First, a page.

bookish

[book-ish]
See more synonyms for bookish on Thesaurus.com

Origin of bookish

First recorded in 1560–70; book + -ish1
Related formsbook·ish·ly, adverbbook·ish·ness, nounnon·book·ish, adjectivenon·book·ish·ly, adverbnon·book·ish·ness, nouno·ver·book·ish, adjectiveo·ver·book·ish·ly, adverbo·ver·book·ish·ness, nounun·book·ish, adjectiveun·book·ish·ly, adverbun·book·ish·ness, noun

Synonyms for bookish

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Dictionary.com Unabridged Based on the Random House Unabridged Dictionary, © Random House, Inc. 2018


Examples from the Web for bookish

Contemporary Examples of bookish

  • Aloof and bookish, Pius XI (Achille Ratti) spent years as a Vatican librarian before becoming a diplomat and cardinal.

  • Margot, three years older than Anne, was quiet and bookish but still a part of things.

    The Daily Beast logo
    Anne Frank’s Amsterdam

    Russell Shorto

    October 12, 2013

  • Poet Jackie Kay said of the nominees, “It is a sad day when even the Booker is afraid to be bookish.”

  • Great new novels on hippie California, a bookish adventure, and the gritty Midwest.

    The Daily Beast logo
    3 Must-Read Novels

    Taylor Antrim, Anne Trubek, Nicholas Mancusi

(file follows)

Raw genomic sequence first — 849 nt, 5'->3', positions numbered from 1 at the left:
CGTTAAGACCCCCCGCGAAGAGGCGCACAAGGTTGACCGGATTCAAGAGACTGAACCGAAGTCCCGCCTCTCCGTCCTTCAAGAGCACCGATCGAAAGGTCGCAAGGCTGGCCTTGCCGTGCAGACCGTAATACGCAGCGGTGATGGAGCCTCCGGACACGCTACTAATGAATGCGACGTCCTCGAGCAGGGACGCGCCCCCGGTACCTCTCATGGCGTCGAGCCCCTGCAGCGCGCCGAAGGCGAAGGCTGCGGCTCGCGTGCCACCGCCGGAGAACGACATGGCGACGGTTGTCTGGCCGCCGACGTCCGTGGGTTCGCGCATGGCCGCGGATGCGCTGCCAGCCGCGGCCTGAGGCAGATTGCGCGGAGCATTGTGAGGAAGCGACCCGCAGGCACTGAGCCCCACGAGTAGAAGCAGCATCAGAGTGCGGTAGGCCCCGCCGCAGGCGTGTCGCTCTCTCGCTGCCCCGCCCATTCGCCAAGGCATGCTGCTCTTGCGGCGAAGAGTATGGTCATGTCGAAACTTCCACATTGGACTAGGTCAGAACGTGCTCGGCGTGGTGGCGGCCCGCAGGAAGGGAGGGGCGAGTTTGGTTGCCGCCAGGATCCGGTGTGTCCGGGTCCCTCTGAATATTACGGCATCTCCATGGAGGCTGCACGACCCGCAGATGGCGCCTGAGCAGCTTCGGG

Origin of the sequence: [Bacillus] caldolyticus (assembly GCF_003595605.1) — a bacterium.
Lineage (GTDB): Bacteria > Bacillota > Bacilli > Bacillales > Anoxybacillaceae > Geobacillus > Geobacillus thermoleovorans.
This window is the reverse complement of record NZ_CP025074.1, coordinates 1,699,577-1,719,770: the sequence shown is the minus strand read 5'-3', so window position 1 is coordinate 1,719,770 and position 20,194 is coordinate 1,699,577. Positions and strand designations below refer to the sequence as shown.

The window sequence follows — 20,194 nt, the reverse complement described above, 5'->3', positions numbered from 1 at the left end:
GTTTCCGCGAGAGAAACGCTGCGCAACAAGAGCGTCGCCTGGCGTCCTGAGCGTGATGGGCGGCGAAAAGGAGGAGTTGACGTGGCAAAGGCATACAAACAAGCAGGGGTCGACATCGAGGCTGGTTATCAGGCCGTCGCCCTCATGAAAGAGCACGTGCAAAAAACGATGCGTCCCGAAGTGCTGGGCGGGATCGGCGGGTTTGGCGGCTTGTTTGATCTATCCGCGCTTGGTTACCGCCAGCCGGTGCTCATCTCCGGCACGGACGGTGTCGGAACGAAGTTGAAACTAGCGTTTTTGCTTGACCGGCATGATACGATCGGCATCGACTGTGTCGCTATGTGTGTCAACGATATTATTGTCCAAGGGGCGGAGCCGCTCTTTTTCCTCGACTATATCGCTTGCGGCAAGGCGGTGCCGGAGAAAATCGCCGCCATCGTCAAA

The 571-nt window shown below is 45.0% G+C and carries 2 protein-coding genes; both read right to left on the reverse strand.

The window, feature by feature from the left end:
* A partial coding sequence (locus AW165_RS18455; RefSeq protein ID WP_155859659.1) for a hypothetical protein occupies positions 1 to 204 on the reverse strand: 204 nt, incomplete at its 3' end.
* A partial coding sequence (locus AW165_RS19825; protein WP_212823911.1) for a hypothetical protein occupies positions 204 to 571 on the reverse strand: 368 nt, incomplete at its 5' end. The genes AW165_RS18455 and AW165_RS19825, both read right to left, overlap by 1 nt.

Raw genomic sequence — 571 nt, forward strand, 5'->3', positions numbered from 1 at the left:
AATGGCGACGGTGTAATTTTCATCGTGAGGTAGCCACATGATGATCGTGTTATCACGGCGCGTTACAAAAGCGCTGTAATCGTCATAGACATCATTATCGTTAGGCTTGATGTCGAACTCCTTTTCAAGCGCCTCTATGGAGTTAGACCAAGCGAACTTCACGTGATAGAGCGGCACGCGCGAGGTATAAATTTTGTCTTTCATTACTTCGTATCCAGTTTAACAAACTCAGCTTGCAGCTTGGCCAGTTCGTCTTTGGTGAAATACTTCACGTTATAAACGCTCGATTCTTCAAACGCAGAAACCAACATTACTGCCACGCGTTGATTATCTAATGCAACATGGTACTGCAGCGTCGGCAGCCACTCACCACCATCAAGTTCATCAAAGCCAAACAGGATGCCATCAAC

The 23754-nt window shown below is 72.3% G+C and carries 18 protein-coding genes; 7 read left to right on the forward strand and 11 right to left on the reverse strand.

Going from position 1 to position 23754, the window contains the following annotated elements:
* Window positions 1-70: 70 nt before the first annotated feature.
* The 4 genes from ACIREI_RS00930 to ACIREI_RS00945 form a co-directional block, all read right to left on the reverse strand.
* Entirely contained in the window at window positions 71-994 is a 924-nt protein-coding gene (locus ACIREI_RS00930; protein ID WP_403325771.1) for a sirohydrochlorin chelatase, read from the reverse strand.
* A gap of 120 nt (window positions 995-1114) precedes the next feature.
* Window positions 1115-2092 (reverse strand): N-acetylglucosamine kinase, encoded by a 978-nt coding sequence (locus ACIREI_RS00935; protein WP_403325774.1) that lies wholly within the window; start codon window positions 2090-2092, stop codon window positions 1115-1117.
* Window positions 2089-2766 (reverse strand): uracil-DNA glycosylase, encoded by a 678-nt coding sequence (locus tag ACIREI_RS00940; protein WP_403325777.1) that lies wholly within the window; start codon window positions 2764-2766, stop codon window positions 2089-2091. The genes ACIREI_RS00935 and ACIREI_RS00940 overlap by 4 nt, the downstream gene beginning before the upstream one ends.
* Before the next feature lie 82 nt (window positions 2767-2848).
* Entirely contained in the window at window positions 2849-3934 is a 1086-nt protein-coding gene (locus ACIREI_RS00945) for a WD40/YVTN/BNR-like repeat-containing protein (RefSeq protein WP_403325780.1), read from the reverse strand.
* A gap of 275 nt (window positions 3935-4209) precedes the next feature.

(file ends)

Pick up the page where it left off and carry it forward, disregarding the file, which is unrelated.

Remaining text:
July 21, 2011

  • While the bookish set frets about the iPad, Kindle, and the future of publishing, the cool kids are eating their lunch.

    The Daily Beast logo
    How to Sound Smart on Thanksgiving

    Samuel P. Jacobs

    November 23, 2010

Historical Examples of bookish

  • In a paper on his books, it is permissible to end with a bookish anecdote.

  • I had not dared to look into her eyes, as I talked meaningless, bookish words.

  • He's vulgar and hysterical and bookish, but don't think that sums him up.

    Howards End

    E. M. Forster

  • No one pretends that Patrick Henry ever became a bookish person.

    Patrick Henry

    Moses Coit Tyler

  • Your minds are not your own, but the patches of other people's bookish duds.

    John Splendid

    Neil Munro


British Dictionary definitions for bookish

bookish

adjective
  1. fond of reading; studious
  2. consisting of or forming opinions or attitudes through reading rather than direct personal experience; academica bookish view of life
  3. of or relating to booksa bookish career in publishing
Derived Formsbookishly, adverbbookishness, noun
Collins English Dictionary - Complete & Unabridged 2012 Digital Edition © William Collins Sons & Co. Ltd. 1979, 1986 © HarperCollins Publishers 1998, 2000, 2003, 2005, 2006, 2007, 2009, 2012

Word Origin and History for bookish
adj.

1560s, "literary," from book (n.) + -ish. In sense of "overly studious" it is recorded from 1590s. Related: Bookishly; bookishness.

Online Etymology Dictionary, © 2010 Douglas Harper